REVIEWS of Growler Stories

From School Library Journal (July 2001):
Growler Radio 26: Timefish. 1 cassette or 1 CD 30 min.
Gr1-6 Growler tapes can't be described, they have to be experienced. Timefish is number 26 in the growing series of totally original audiotapes (& cds) that have been delighting sophisticated children and their parents for several years. Each tape/cd is a wildly original story that utilizes hundreds of unusual sounds to tell a tale that is both exciting and imaginative. In this episode, a group called EARS (Encrusted Animal Rights Society) is mounting a protest against scientists who are studying crickets. The story opens with missing cherry tomatoes and strawberries, moves to a baseball game which quickly leads to the discovery of fish flying out of a hole in the children's house. There is a temporal vortex for time travel and scientific experiments before the mystery is solved. On paper, this story would be senseless, but in the world of audio, it all comes together for great fun. Invest in Growler tapes (& cds) if you work with creative, intelligent children. You have to actively listen to the tapes, and have a strong vocabulary for the stories to begin to make sense. These are not tapes for passive listeners who expect their entertainment to be explained to them word by word. Adult listeners may become as hooked on Growlers as young audiences. (Linda R. Skeel, Western Elementary School, Georgetown, KY)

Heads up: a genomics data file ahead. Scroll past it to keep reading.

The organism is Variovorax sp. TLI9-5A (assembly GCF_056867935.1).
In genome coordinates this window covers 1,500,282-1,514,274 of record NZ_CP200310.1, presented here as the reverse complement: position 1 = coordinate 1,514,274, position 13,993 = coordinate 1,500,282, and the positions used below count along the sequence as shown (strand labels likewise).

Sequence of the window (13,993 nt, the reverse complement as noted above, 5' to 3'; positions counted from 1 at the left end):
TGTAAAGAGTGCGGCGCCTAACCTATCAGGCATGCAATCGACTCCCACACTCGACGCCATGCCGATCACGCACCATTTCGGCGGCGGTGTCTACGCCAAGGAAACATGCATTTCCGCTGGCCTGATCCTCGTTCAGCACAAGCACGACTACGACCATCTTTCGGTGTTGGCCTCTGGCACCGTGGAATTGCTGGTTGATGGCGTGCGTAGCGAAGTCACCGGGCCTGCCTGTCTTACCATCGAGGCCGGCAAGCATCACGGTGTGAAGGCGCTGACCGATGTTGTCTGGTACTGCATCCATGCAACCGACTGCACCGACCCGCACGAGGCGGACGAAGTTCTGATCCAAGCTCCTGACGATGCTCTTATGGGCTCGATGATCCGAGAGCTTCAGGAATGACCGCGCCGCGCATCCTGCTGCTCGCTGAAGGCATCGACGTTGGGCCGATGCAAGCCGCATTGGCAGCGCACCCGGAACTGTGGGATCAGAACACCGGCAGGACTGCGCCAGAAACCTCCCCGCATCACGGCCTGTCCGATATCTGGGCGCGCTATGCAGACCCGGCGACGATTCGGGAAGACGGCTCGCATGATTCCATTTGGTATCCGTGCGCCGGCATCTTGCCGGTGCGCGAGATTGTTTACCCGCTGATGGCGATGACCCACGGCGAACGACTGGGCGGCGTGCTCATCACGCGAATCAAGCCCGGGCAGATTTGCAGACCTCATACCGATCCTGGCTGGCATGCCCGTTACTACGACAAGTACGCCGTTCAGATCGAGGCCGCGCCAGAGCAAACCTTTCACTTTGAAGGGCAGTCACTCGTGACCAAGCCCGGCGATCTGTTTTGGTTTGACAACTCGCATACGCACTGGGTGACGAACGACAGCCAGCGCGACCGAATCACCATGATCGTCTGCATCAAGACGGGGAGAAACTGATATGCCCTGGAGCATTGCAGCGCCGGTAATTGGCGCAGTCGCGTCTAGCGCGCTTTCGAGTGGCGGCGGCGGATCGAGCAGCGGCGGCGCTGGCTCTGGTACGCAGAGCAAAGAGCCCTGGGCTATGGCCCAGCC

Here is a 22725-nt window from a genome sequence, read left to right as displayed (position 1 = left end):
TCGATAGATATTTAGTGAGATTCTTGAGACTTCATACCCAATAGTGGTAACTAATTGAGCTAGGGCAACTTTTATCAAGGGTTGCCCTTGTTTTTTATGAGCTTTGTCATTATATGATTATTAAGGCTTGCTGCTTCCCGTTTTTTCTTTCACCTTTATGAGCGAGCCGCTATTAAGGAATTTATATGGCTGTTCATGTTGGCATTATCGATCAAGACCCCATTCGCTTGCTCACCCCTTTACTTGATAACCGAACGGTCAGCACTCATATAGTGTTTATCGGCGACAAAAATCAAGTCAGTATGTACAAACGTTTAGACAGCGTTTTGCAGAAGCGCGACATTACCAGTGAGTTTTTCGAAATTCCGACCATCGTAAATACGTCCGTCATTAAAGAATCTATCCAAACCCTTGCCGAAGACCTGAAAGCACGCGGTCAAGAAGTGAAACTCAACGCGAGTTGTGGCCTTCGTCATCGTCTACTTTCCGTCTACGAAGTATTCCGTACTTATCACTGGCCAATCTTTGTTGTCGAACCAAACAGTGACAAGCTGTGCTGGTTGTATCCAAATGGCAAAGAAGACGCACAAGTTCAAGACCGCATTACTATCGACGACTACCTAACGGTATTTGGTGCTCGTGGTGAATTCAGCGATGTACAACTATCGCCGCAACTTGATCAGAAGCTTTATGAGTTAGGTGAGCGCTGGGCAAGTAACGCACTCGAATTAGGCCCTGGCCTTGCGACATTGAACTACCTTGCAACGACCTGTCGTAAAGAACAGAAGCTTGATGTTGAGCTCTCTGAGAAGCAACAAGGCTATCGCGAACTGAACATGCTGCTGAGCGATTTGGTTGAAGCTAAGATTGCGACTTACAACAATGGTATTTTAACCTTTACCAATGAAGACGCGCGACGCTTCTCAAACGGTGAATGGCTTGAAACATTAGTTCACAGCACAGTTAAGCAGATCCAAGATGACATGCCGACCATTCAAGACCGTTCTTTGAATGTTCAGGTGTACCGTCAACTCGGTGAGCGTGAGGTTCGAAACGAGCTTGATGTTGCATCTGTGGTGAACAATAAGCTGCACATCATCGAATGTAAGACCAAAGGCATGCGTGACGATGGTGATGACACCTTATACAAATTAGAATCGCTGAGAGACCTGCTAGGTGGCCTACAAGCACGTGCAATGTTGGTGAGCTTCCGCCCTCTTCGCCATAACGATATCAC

From School Library Journal (February 2001):
Growler Radio 25: Camouflage. 1 cassette or 1 CD 30 min.